As for the clothing, wear layers. This way you’ll be prepared for a range of temperatures in the mountains. Your clothing should be comfortable, temperature-appropriate and provide you with protection from sunburn, bugs and poisonous vegetation. Clothing made from quick-drying technical fabrics will be more comfortable. Sample layers would be: a shirt made of a lightweight synthetic or quick-drying (dri-fit) fabric as an inner layer, mid-layer is a warm top fleece, and an outer layer of a lightweight rain shell.
Carry enough water
It is a common mistake for beginners to set out on a trek without enough water. You need water, no question with that. But how much of it are you willing to carry? Yes, water is heavy. So when hitting the trail keep in mind that a little extra weight due to extra water doesn’t hurt compared to the lack of it. Anyway, those extra weight will gradually gets lighter as you trekked, theres Plan to carry at least one liter of liquid per person for every 2 hours of hiking.
Never drink directly from the streams even if it looks pristine. It will likely a breeding place for other organisms or filled will bacteria that can make you very sick. Prevention is better than cure after all.
Don’t leave your research to Siri
Your phone might not work in some remote areas so don’t rely on it all the time. Do your research beforehand, there are a lot of references that you can refer to. Do yourself a favor by having a well research information about your destination, what to expect, the weather conditions, secure maps, etc or a guidebook. And oh! don’t forget to tell at least one of your good friends when will you be going home. In that way, at least there is someone who will be checking on your whereabouts when you fail to return on the said date. Just a safety precaution but if you don’t feel like doing it, that’s totally fine.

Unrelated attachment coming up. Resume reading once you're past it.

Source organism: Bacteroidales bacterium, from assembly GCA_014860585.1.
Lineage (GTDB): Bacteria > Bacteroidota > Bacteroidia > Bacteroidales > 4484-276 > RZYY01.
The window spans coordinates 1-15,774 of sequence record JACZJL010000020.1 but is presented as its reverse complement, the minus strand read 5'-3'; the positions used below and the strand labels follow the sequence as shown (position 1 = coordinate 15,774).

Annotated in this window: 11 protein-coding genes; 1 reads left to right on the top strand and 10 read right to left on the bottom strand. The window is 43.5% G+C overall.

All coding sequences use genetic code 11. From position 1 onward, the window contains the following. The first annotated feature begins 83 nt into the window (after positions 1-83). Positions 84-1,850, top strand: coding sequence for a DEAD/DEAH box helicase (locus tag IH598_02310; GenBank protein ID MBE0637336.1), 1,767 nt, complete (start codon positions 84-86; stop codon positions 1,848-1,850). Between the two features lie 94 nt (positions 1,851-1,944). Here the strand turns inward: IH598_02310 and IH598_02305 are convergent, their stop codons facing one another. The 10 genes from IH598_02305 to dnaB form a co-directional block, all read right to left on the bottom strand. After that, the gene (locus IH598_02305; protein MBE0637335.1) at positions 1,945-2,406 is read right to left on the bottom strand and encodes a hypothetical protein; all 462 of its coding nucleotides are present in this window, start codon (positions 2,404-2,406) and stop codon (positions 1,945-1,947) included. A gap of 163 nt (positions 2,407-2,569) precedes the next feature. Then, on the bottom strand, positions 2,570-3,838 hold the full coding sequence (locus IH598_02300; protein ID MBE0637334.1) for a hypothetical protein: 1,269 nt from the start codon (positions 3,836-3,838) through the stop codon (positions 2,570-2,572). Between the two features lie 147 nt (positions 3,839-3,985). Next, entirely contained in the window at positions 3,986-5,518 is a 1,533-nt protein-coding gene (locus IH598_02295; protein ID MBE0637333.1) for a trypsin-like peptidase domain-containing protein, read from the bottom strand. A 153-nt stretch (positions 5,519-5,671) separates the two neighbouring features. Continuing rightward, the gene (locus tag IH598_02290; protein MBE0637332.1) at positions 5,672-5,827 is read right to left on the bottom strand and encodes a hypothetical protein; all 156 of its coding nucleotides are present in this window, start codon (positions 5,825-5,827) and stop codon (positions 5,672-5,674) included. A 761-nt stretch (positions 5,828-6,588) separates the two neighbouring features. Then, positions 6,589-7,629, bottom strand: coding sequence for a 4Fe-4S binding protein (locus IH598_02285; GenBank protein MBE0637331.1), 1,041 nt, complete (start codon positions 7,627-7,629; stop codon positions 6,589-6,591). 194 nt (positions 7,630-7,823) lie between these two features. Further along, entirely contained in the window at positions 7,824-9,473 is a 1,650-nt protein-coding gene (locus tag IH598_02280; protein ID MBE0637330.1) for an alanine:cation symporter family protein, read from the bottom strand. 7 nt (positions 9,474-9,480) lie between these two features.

Pacing is a crucial thing in trekking. If you’re hiking with a group, let the least fit or the slowest person set the pace even if it’s a child. It is not a race in the first place. Remember, you don’t just have to reach the panorama the trail leads to but you also have to get back. Most importantly, converse while you trek. It does not only signify that you are having the right pacing but it could help lessen the feeling of tiredness.
Try trekking without any talking and try to have a similar one with all the usual conversation with occasional jokes and laughter while you converse and see the difference on your exhaustion level.
Always check the weather